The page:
Call for LBGT-Inclusive Immigration Reform Resonates in New York

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New York's elected officials and LGBT organizations rally in support of immigration reform that includes everyone, regardless of sexual orientation

U.S. immigration laws prohibit same-sex couples from sponsoring partners or spouses for residency, a measure presently afforded to straight couples.

New York elected officials joined LGBT activist groups last week at a forum to call for Congress to pass the Uniting American Families Act (UAFA), a bill sponsored by Congressman Jerrold Nadler, which would give same-sex spouses the same immigration benefits for which straight couples are eligible.

U.S. Senators are in the process of reforming immigration practices for more than 11 million undocumented immigrants in this country. According to Gary Gates of the Williams Institute, at least 267,000 of those undocumented immigrants are a part of the LGBTQ community.

"We must ensure that our policies work to strengthen and support families of all varieties, and that our laws stabilize ? and never undermine ? families, community or our economy," said Nadler in a statement.

The forum was organized by Immigration Equality and Make the Road New York, a nonprofit organization, and the largest immigrant organization in New York, which takes a holistic approach to empowering Latino and working class communities in the City.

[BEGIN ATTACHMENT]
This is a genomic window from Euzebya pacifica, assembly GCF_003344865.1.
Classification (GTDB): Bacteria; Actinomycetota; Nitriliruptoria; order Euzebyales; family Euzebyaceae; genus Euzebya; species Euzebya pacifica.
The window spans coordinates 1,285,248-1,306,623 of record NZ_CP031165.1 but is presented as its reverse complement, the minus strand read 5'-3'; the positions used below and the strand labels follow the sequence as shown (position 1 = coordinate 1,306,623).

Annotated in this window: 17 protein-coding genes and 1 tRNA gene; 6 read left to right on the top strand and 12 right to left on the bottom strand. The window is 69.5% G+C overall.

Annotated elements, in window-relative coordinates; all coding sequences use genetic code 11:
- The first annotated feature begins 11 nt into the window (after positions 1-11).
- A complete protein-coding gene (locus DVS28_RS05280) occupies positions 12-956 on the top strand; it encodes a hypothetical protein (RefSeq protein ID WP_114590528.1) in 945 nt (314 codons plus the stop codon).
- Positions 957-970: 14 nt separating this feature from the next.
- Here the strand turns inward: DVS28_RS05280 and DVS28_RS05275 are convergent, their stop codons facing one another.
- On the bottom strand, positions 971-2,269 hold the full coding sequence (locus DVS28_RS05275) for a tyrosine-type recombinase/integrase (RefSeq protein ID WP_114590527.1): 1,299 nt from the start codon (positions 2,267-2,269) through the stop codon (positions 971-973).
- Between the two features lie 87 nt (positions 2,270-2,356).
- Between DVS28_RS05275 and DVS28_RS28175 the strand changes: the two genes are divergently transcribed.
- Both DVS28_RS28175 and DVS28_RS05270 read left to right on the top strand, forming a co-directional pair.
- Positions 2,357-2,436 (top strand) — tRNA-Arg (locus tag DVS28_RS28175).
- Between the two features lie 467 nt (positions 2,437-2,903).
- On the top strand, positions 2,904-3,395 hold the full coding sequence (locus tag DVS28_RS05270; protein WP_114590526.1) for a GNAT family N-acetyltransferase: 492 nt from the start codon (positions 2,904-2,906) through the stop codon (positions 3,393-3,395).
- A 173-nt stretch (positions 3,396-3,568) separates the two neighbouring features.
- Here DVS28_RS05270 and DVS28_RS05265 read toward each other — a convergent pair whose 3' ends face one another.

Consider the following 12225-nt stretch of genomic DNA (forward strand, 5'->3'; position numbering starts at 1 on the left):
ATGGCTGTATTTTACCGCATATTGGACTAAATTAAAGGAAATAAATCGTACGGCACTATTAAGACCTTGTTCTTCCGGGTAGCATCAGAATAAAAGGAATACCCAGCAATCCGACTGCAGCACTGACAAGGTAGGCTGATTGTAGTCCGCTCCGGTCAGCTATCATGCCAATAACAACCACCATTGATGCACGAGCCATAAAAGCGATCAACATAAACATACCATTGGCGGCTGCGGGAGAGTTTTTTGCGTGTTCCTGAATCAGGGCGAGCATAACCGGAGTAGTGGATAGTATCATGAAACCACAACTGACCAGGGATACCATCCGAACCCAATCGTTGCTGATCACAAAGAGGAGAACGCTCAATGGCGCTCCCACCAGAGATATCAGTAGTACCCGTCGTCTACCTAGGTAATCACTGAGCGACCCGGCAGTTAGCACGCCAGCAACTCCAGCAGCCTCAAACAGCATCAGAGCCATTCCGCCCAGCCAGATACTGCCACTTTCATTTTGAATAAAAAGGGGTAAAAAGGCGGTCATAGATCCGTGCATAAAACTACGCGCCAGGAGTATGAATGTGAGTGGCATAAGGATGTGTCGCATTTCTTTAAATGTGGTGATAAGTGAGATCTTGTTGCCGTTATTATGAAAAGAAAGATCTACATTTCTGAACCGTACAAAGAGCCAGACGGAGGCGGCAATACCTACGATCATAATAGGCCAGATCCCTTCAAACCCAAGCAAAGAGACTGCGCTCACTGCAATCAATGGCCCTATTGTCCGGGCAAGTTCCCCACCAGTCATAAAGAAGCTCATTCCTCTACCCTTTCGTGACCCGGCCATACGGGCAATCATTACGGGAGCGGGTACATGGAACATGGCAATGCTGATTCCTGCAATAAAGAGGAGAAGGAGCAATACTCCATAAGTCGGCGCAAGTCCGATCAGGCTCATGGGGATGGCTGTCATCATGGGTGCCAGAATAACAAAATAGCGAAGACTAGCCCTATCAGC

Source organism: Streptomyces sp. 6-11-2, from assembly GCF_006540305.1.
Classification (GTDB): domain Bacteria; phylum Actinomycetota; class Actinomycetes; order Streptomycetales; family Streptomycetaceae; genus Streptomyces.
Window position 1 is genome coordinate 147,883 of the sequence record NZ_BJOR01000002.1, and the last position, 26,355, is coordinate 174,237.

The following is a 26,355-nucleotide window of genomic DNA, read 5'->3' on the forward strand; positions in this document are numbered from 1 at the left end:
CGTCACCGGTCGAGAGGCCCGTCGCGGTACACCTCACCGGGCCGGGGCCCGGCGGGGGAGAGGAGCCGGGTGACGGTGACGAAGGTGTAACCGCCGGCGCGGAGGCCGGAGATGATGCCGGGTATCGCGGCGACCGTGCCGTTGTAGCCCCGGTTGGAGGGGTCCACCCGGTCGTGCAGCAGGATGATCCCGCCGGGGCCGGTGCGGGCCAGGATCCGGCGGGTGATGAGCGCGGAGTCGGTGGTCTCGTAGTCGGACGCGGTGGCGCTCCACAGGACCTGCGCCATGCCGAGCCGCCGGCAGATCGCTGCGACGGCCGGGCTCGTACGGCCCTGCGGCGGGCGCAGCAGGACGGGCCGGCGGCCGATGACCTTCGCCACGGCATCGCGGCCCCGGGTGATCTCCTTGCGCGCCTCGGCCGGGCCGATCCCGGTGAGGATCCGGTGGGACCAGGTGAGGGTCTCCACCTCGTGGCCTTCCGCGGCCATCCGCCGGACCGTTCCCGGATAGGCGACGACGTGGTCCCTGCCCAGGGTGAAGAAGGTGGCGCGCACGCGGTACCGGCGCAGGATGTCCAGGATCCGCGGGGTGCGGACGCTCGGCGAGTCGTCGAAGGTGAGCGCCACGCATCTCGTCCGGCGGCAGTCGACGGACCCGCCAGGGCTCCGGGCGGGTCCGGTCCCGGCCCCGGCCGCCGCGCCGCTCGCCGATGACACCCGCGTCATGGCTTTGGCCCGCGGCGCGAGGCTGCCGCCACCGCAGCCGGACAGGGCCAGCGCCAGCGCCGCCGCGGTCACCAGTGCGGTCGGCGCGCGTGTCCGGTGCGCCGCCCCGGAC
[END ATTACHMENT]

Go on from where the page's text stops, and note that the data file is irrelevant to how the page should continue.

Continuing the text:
An additional measure which impacts LGBT immigrant populations particularly hard is the one-year deadline for filing for asylum in the U.S. Many LGBT individuals come to the U.S. fleeing persecution based on sexual orientation, only to face a renewed fear of homophobia and of authority figures, which threatens to send them back to the dangerous living conditions from which they fled.

State Senator Daniel Squadron explained why the rallying cry for equality is so loud in New York. "New York - and our nation - have always been and must remain a gateway to opportunity for all who seek it," he said at the forum at New York City's LGBT community center. "But that opportunity can't be contingent on who a person loves."

Glennda Testone, executive director of the LGBT community center, explained that the center sees thousands of LGBT immigrants seeking support. The center is able to provide some measure of assistance, but only Congress can change the laws to protect them, she noted. She added that this population faces particular challenges, echoing a statement by City Council Speaker Christine Quinn that undocumented families with LGBT individuals are "twice-vulnerable."

Nadler explained passing UAFA is one way to begin ending discrimination against LGBT populations at the federal level.

In applauding a move by President Obama back in January in support of LGBT-inclusive immigration reform, Nadler said: "For 11 million immigrants who are stuck in the margins of the law, for tens of thousands of bi-national LGBT families caught in immigration purgatory, and for the many seeking to make an honest go at the American Dream, these principles of immigration reform are tremendously important."

"Even if you don't support same-sex marriage," he said. "You should recognize that government should not be gratuitously cruel."

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